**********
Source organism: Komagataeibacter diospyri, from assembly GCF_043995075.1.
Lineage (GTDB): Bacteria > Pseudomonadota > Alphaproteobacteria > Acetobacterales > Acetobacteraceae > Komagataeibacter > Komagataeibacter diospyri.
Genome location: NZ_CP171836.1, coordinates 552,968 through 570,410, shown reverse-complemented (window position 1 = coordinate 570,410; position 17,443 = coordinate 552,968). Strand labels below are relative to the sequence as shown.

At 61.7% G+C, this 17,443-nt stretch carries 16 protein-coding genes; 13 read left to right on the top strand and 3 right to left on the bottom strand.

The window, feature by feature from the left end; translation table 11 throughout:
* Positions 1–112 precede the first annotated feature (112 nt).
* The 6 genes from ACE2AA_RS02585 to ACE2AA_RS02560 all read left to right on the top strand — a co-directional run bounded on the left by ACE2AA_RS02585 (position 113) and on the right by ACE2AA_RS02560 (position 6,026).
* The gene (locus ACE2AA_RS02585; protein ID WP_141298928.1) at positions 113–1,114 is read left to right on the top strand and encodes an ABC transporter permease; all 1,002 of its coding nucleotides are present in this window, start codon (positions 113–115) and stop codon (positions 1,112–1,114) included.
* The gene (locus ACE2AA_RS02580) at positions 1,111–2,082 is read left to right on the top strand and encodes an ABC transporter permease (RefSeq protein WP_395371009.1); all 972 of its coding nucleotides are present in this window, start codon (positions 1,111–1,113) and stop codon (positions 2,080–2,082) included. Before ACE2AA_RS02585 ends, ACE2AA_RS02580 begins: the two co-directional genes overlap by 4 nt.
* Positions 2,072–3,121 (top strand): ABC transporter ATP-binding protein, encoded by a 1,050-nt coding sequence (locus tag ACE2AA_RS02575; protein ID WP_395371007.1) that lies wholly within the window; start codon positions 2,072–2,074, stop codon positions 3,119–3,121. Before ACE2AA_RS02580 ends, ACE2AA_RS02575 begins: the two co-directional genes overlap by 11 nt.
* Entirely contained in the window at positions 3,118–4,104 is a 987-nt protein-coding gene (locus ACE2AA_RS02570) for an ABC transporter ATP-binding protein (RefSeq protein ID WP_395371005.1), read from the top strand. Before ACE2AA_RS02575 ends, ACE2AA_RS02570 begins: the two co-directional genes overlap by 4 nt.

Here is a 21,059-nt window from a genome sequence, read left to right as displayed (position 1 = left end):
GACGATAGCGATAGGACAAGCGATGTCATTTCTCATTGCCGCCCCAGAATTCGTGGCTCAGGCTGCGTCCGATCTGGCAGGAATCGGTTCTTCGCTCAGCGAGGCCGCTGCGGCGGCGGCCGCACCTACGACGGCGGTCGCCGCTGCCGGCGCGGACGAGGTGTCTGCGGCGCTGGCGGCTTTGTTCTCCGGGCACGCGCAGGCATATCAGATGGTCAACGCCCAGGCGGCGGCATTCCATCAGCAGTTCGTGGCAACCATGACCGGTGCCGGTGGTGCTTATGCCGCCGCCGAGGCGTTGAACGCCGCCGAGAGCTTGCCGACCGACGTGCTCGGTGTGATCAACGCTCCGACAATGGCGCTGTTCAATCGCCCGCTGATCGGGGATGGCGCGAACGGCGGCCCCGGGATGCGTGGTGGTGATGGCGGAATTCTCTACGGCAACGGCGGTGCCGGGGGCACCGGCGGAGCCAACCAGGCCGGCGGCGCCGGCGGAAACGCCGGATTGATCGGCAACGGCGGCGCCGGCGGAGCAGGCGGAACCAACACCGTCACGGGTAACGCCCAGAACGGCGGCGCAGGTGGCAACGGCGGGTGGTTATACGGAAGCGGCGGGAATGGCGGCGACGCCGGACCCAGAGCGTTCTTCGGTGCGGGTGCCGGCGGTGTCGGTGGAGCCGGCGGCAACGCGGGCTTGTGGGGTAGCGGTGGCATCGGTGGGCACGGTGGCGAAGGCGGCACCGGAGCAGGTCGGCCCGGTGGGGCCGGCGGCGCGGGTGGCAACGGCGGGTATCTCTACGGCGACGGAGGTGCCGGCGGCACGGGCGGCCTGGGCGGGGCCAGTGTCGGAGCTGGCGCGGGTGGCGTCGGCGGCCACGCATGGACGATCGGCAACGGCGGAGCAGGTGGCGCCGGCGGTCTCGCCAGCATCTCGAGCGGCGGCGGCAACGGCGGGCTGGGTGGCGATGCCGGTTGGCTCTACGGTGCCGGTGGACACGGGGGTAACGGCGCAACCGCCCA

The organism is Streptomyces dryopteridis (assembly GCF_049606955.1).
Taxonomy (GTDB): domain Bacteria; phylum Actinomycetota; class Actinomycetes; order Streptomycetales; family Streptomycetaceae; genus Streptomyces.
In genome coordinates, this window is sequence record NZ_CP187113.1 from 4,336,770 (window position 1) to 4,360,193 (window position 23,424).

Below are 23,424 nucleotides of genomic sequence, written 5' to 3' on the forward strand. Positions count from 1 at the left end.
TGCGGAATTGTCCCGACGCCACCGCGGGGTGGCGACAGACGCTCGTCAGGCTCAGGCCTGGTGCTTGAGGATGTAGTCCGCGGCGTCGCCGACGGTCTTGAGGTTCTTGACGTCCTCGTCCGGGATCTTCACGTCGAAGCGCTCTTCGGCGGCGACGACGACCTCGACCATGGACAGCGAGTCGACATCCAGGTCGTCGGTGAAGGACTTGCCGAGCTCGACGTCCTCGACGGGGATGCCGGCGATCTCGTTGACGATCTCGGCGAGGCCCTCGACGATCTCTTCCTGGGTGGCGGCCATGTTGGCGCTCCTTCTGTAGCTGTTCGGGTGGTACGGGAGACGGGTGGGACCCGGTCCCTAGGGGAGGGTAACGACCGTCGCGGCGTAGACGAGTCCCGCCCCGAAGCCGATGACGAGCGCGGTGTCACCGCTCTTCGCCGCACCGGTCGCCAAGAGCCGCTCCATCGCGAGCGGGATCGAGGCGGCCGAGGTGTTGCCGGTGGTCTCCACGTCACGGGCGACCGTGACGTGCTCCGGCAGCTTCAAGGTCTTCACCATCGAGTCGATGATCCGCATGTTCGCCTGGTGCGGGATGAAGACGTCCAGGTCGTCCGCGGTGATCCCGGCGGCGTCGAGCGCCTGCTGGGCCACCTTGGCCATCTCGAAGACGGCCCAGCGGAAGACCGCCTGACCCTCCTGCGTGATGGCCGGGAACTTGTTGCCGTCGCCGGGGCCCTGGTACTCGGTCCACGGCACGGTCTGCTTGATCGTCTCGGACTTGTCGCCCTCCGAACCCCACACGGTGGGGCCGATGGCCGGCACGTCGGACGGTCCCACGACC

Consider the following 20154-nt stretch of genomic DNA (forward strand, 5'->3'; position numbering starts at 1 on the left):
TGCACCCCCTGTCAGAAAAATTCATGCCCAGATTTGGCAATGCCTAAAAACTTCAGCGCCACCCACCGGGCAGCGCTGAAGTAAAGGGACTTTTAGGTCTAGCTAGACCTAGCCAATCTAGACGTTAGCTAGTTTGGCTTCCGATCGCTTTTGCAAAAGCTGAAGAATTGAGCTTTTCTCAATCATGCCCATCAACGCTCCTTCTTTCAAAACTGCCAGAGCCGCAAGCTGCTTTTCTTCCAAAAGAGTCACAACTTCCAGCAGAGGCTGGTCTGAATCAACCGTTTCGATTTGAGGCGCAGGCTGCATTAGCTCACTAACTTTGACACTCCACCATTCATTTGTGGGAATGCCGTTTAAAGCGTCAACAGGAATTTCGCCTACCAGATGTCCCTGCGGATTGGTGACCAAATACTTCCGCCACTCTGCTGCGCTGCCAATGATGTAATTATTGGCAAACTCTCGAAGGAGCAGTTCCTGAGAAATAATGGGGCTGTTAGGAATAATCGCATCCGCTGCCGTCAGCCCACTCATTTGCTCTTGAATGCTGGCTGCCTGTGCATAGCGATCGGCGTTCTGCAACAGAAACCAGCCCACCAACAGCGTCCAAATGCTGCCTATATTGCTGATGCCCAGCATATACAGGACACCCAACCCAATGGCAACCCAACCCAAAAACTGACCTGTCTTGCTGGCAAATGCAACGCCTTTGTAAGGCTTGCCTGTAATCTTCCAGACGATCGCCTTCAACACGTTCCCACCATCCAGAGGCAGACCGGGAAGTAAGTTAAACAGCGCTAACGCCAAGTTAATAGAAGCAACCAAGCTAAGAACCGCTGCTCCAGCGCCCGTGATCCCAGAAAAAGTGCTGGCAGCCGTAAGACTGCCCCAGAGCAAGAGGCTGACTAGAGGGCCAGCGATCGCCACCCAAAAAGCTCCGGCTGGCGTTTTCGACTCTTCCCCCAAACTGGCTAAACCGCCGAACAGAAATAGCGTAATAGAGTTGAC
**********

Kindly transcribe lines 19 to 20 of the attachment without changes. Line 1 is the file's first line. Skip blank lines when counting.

Consider the following 20154-nt stretch of genomic DNA (forward strand, 5'->3'; position numbering starts at 1 on the left):
TGCACCCCCTGTCAGAAAAATTCATGCCCAGATTTGGCAATGCCTAAAAACTTCAGCGCCACCCACCGGGCAGCGCTGAAGTAAAGGGACTTTTAGGTCTAGCTAGACCTAGCCAATCTAGACGTTAGCTAGTTTGGCTTCCGATCGCTTTTGCAAAAGCTGAAGAATTGAGCTTTTCTCAATCATGCCCATCAACGCTCCTTCTTTCAAAACTGCCAGAGCCGCAAGCTGCTTTTCTTCCAAAAGAGTCACAACTTCCAGCAGAGGCTGGTCTGAATCAACCGTTTCGATTTGAGGCGCAGGCTGCATTAGCTCACTAACTTTGACACTCCACCATTCATTTGTGGGAATGCCGTTTAAAGCGTCAACAGGAATTTCGCCTACCAGATGTCCCTGCGGATTGGTGACCAAATACTTCCGCCACTCTGCTGCGCTGCCAATGATGTAATTATTGGCAAACTCTCGAAGGAGCAGTTCCTGAGAAATAATGGGGCTGTTAGGAATAATCGCATCCGCTGCCGTCAGCCCACTCATTTGCTCTTGAATGCTGGCTGCCTGTGCATAGCGATCGGCGTTCTGCAACAGAAACCAGCCCACCAACAGCGTCCAAATGCTGCCTATATTGCTGATGCCCAGCATATACAGGACACCCAACCCAATGGCAACCCAACCCAAAAACTGACCTGTCTTGCTGGCAAATGCAACGCCTTTGTAAGGCTTGCCTGTAATCTTCCAGACGATCGCCTTCAACACGTTCCCACCATCCAGAGGCAGACCGGGAAGTAAGTTAAACAGCGCTAACGCCAAGTTAATAGAAGCAACCAAGCTAAGAACCGCTGCTCCAGCGCCCGTGATCCCAGAAAAAGTGCTGGCAGCCGTAAGACTGCCCCAGAGCAAGAGGCTGACTAGAGGGCCAGCGATCGCCACCCAAAAAGCTCCGGCTGGCGTTTTCGACTCTTCCCCCAAACTGGCTAAACCGCCGAACAGAAATAGCGTAATAGAGTTGAC